Amazing-looking exoskeletons are one of those inventions which turn up fairly regularly around these parts.

In recent months we've have a Harvard-made suit that can make you three times as strong, and a Nasa-designed version aimed at making astronauts healthier in space.

Now the Europeans are getting involved, reports the BBC, with this early concept design for an exo-skeleton designed for use in industry.

The 'Robo-Mate' is designed to be "a user-friendly intelligent cooperative light weight wearable human-robotic exoskeleton for manual handling work".

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Its designers at the Zurich University of Applied Sciences explain

"Direct physical interaction using haptic technologies will be combined with perception enhancement using cognitive science programming paradigms to drive the exoskeleton, thus not requiring any programming skills from its users.

Robo-Mate shall increase both efficiency and safety of manual production processes in industrial environments. This shall increase the productivity of companies and lower the currently high costs induced by musculoskeletal disorders."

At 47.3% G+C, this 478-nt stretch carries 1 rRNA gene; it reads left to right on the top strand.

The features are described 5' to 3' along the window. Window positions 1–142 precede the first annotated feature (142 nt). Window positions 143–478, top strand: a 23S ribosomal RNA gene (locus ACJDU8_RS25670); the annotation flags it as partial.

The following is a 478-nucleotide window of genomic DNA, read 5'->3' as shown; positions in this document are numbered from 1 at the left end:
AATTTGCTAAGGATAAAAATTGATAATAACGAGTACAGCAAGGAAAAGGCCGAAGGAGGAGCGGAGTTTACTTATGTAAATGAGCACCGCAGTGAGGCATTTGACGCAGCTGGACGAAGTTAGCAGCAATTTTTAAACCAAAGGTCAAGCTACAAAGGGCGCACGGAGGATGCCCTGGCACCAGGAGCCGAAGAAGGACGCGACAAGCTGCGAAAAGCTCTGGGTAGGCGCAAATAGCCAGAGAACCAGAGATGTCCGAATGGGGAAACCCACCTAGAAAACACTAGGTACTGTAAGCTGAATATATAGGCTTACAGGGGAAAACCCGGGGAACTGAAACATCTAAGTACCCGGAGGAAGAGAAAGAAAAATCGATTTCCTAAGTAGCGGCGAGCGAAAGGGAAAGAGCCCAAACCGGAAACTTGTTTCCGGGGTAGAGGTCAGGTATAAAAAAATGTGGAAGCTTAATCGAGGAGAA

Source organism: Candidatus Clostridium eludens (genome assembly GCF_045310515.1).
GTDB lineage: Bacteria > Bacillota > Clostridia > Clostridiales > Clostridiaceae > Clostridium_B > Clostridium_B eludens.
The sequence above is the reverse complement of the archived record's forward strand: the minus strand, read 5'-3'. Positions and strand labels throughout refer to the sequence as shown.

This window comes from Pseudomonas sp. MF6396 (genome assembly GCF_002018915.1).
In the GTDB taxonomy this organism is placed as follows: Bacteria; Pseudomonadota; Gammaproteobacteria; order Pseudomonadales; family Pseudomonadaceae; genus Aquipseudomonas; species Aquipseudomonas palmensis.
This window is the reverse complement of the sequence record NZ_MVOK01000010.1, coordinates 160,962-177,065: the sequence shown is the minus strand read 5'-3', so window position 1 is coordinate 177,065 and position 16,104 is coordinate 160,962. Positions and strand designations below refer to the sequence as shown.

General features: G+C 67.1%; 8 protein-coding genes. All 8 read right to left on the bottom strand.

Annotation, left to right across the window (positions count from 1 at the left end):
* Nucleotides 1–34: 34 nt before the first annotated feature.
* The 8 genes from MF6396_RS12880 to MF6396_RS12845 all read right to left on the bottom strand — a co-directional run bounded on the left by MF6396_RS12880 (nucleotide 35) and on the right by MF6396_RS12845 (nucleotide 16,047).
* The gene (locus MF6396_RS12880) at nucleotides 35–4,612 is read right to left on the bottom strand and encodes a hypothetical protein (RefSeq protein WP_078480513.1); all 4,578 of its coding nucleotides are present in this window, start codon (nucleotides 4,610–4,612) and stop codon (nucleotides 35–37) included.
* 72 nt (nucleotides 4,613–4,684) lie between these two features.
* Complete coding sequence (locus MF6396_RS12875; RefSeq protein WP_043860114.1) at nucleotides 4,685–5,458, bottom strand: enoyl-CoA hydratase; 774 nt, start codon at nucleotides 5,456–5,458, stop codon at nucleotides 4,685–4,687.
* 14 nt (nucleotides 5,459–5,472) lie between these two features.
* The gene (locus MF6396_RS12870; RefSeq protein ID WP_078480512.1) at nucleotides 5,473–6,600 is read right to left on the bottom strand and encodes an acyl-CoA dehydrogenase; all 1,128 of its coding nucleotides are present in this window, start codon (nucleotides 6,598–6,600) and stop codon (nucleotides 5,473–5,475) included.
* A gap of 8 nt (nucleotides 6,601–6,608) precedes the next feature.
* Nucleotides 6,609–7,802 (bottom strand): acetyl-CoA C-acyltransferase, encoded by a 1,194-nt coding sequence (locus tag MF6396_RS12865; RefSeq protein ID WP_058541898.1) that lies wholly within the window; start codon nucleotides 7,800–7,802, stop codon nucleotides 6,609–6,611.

In other words, the suit is a new way to reduce work-place injuries - though they admit they would have to convince people it won't just lead to different, more terrifying injuries of its own.

Now the EU has committed £3.8 million to the project in order to iron out some early issues.

Experts are scpetical, but say the essential idea is practical in essence.

"At the minute the motors or hydraulic systems required tend to be rather large and clumsy," Prof Darwin Caldwell, from King's College London, told the BBC.
"What we have to do is find ways to miniaturise those. What we also have to remember is that an exoskeleton is essentially a robot in physical contact with a human."

The project is in its first month of a three-year plan, so don't expect results immediately. But it's an intriguing glimpse to where we could be in 20 to 30 years time.

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  • Taiwanese Kissing Robots (NTUST Robot) were exhibited in AutoRob2009 in Gwangju, Korea. They were developed by Prof. Chyi-Yeu Lin's research team in National Taiwan University of Science and Technology.

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